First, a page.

top of page

Ecclesiastes 1:2, 12-14: 2:18-20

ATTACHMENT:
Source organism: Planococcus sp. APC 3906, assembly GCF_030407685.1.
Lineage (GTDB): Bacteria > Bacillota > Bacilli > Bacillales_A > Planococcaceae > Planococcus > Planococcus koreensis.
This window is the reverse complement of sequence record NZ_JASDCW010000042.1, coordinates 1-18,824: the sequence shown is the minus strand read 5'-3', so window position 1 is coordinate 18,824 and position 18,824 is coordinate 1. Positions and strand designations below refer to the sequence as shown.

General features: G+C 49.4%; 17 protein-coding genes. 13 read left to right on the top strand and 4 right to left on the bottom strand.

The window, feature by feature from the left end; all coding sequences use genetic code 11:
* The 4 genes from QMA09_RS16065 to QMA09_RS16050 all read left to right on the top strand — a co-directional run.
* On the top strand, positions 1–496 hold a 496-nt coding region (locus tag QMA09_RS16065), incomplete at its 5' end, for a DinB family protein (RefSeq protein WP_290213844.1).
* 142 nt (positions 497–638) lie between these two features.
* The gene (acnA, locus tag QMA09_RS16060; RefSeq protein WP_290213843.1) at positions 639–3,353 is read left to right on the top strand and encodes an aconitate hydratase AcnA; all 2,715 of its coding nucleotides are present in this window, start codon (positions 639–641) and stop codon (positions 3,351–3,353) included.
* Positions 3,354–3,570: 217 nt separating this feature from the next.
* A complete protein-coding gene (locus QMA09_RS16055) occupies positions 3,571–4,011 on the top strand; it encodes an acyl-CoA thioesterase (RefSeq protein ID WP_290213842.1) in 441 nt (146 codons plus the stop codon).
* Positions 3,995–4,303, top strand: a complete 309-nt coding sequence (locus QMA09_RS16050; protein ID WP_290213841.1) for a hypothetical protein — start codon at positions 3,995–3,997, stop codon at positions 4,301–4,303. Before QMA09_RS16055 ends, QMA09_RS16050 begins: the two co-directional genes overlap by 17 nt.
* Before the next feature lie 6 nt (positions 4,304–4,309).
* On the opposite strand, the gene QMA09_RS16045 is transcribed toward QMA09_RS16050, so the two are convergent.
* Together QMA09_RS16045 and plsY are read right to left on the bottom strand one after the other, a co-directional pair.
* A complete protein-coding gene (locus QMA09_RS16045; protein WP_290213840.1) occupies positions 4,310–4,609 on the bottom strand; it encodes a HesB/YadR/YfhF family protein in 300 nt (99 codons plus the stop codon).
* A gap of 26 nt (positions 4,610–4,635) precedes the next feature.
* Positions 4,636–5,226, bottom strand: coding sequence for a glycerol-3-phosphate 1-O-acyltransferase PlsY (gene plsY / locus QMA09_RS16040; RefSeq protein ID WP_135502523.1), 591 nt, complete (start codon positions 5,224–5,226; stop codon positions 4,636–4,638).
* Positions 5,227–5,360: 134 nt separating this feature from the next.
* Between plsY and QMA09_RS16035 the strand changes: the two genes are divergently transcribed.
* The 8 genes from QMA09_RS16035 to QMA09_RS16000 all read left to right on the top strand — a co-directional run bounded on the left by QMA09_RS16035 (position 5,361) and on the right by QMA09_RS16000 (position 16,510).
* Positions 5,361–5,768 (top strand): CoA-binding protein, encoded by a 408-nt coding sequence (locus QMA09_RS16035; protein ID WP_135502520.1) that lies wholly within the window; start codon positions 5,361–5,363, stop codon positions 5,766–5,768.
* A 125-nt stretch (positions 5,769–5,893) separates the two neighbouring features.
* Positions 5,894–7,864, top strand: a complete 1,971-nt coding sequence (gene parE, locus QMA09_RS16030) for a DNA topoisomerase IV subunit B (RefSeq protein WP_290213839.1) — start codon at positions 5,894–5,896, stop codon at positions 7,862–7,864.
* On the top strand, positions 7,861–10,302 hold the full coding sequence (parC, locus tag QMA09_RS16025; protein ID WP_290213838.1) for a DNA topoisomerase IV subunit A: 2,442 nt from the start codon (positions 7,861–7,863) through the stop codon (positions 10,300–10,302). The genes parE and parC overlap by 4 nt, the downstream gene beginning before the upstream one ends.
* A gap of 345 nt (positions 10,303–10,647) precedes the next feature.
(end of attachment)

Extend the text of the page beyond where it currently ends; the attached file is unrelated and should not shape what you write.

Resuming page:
Ecclesiastes is a wonderfully difficult text. It is difficult because it is full of odd sayings, contradictive wisdom, and seeming sadness about the world. It is wonderful because ultimately one of its primary messages is that what we have here on earth, the good gifts of food and drink, hard work, and friendship are the ways in which we can truly meet God. However, to get to this message one must read carefully and stick with the teacher’s rambling didactic. The unfortunate reality about this week’s text from Ecclesiastes is that the ones who put the lection together have broken a significant portion of text in a way that robs the teacher of their voice. In chapter one, the teacher calls together the assembly to hear what they want to say, which happens to be the message that everything is “pointless” or, in older parlance, “vanity.” However, the word behind these translations is the Hebrew word hevel, which generally means “breath, mist” or “emptiness.” In this sense, the teacher begins by saying everything is something that we cannot hold. Taken in this light, the teacher’s admonission is not that everything is “pointless” or “vain” but rather something we cannot fully grasp no matter how much we chase it. Even if the thing we chase is righteous, like wisdom, we often find that our pursuit is foiled by numerous obstacles and then, just when we think we’ve discovered what we’re looking for, we realize we still haven’t found it. I imagine that many will read this section and understand it to be eschewing things such as possessions, knowledge, and power. That certainly is possible from the selection we’ve been given. However, the larger message of Ecclesiastes is that those things, like all other tangible acquisitions, are to be held lightly. More than that though, they can be used for good in this world, which is the focus of the teacher. In the end, the teacher knows one thing for sure, we will all die. In light of that, what we do with the gifts we have matters intensely. How we live and love, forgive and heal, stand up for justice and work for shalom, these are the things Ecclesiastes suggests will make important and lasting differences.